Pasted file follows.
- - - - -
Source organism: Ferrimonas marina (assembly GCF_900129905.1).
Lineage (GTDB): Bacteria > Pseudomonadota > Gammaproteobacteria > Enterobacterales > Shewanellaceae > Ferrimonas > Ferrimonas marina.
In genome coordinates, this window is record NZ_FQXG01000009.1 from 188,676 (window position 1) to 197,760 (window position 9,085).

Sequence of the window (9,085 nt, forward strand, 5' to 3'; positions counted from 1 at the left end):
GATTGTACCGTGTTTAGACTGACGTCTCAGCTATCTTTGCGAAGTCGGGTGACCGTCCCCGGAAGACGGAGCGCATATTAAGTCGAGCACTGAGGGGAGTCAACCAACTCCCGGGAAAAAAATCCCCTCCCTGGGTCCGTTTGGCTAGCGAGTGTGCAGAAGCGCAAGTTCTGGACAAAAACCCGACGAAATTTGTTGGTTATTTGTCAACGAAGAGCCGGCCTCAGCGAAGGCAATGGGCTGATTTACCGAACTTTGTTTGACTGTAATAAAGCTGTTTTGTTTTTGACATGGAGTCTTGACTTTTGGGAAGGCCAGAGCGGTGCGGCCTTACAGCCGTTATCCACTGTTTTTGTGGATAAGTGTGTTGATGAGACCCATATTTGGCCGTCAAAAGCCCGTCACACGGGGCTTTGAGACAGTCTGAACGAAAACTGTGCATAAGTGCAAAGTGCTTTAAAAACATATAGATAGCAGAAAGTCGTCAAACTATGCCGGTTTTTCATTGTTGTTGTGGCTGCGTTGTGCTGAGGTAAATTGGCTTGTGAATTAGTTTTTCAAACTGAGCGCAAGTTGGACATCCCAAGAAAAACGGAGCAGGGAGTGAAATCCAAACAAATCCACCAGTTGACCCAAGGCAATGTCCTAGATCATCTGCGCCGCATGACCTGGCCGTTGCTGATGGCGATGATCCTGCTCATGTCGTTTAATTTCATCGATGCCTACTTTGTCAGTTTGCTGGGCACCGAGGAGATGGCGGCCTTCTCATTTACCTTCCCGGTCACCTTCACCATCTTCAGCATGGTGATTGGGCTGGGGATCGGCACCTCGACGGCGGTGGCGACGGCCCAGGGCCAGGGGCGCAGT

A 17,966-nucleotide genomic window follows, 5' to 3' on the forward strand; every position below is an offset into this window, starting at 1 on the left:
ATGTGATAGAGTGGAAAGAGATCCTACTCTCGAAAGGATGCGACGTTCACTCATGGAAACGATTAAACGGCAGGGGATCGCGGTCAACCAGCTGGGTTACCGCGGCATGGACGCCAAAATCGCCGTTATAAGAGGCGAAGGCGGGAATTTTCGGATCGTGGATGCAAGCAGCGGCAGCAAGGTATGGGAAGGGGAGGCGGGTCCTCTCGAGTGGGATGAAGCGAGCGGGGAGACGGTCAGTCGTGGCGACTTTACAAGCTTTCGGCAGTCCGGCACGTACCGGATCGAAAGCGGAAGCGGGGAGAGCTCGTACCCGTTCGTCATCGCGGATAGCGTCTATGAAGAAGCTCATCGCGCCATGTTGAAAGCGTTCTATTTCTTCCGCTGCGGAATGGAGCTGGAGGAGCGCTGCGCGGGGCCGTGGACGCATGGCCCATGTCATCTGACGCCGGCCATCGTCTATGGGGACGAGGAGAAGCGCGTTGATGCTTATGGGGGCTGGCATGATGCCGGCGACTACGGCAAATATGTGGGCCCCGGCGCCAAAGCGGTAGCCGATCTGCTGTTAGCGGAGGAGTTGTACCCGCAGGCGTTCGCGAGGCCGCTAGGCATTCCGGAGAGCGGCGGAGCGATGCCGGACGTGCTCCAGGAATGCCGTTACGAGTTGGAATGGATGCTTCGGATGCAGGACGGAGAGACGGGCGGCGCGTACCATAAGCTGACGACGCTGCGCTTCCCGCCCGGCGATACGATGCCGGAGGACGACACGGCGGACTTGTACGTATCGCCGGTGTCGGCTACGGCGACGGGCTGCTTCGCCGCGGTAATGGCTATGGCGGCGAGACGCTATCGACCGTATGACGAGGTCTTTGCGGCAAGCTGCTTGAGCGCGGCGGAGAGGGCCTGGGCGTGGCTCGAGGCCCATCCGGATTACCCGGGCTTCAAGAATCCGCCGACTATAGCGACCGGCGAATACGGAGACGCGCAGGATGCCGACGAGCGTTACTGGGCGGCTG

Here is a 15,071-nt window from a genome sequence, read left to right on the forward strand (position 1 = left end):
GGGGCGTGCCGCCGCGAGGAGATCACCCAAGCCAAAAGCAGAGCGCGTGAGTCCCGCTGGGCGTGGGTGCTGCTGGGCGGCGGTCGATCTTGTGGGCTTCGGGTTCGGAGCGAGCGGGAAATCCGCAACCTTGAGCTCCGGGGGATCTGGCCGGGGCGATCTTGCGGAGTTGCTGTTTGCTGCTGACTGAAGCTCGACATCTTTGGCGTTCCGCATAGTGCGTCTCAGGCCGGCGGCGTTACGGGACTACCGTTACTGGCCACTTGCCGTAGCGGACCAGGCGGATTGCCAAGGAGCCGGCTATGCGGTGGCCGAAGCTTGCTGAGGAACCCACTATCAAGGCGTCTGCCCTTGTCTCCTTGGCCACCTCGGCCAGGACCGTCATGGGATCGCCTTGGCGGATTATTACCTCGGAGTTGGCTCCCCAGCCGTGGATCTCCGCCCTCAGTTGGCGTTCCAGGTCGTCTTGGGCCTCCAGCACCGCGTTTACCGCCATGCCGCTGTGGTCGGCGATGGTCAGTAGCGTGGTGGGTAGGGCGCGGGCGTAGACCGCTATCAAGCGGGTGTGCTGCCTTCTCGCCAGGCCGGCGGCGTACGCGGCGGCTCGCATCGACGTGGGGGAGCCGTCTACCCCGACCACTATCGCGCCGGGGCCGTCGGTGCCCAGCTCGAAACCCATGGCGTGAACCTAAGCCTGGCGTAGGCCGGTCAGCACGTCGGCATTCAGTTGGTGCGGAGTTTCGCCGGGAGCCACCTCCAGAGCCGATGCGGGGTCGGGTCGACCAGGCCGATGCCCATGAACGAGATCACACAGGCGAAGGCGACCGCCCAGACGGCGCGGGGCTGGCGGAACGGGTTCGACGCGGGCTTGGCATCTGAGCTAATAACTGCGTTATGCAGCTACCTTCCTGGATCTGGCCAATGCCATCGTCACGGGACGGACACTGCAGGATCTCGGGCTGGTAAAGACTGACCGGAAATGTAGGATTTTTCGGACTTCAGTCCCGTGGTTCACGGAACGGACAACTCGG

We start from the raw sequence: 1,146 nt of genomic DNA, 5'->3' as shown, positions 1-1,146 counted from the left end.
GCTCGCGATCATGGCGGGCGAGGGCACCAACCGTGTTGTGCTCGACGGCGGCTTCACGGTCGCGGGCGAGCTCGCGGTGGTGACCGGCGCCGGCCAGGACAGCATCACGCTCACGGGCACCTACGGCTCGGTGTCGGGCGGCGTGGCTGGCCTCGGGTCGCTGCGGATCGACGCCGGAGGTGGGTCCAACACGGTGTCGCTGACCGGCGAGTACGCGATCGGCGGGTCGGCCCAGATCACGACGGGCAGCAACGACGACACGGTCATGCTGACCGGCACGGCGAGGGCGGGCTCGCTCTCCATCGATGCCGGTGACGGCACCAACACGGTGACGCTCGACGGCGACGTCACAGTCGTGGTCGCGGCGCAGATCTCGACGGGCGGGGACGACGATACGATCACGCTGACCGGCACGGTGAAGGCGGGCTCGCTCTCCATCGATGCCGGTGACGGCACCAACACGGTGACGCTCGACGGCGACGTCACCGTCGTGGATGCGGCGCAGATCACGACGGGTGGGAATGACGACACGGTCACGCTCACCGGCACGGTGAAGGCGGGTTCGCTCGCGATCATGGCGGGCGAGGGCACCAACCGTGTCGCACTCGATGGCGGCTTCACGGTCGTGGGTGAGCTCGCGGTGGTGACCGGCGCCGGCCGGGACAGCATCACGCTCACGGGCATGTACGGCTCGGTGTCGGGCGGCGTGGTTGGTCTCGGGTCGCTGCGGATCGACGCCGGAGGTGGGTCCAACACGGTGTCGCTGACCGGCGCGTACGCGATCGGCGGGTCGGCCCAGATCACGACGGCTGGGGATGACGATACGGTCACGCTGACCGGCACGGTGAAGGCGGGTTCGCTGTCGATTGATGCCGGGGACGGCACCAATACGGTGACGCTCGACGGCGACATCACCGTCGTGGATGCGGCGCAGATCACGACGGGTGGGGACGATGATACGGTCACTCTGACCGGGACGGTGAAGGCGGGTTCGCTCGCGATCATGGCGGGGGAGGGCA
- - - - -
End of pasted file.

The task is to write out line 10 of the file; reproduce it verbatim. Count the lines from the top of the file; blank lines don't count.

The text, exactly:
We start from the raw sequence: 1,146 nt of genomic DNA, 5'->3' as shown, positions 1-1,146 counted from the left end.